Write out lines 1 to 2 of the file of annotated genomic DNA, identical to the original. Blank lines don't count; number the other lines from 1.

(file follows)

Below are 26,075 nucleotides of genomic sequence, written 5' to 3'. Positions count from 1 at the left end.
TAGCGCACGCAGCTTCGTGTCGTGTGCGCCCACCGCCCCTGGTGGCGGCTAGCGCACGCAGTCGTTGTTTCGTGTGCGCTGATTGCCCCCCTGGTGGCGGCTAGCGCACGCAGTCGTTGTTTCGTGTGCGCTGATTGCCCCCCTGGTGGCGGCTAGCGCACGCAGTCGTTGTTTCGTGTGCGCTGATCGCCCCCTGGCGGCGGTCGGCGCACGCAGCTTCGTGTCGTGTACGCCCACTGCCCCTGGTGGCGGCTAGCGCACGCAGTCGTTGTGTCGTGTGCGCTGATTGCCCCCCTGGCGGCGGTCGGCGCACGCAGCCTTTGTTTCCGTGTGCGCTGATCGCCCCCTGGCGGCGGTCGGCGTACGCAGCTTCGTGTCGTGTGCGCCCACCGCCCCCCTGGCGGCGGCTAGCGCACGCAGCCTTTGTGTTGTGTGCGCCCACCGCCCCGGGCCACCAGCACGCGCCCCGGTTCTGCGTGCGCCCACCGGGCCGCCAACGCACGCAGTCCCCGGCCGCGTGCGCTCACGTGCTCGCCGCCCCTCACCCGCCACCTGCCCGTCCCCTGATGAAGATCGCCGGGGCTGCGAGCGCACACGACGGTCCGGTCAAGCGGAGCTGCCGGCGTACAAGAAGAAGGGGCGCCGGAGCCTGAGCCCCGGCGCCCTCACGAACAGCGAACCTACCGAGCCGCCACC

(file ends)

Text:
Below are 26,075 nucleotides of genomic sequence, written 5' to 3'. Positions count from 1 at the left end.
TAGCGCACGCAGCTTCGTGTCGTGTGCGCCCACCGCCCCTGGTGGCGGCTAGCGCACGCAGTCGTTGTTTCGTGTGCGCTGATTGCCCCCCTGGTGGCGGCTAGCGCACGCAGTCGTTGTTTCGTGTGCGCTGATTGCCCCCCTGGTGGCGGCTAGCGCACGCAGTCGTTGTTTCGTGTGCGCTGATCGCCCCCTGGCGGCGGTCGGCGCACGCAGCTTCGTGTCGTGTACGCCCACTGCCCCTGGTGGCGGCTAGCGCACGCAGTCGTTGTGTCGTGTGCGCTGATTGCCCCCCTGGCGGCGGTCGGCGCACGCAGCCTTTGTTTCCGTGTGCGCTGATCGCCCCCTGGCGGCGGTCGGCGTACGCAGCTTCGTGTCGTGTGCGCCCACCGCCCCCCTGGCGGCGGCTAGCGCACGCAGCCTTTGTGTTGTGTGCGCCCACCGCCCCGGGCCACCAGCACGCGCCCCGGTTCTGCGTGCGCCCACCGGGCCGCCAACGCACGCAGTCCCCGGCCGCGTGCGCTCACGTGCTCGCCGCCCCTCACCCGCCACCTGCCCGTCCCCTGATGAAGATCGCCGGGGCTGCGAGCGCACACGACGGTCCGGTCAAGCGGAGCTGCCGGCGTACAAGAAGAAGGGGCGCCGGAGCCTGAGCCCCGGCGCCCTCACGAACAGCGAACCTACCGAGCCGCCACC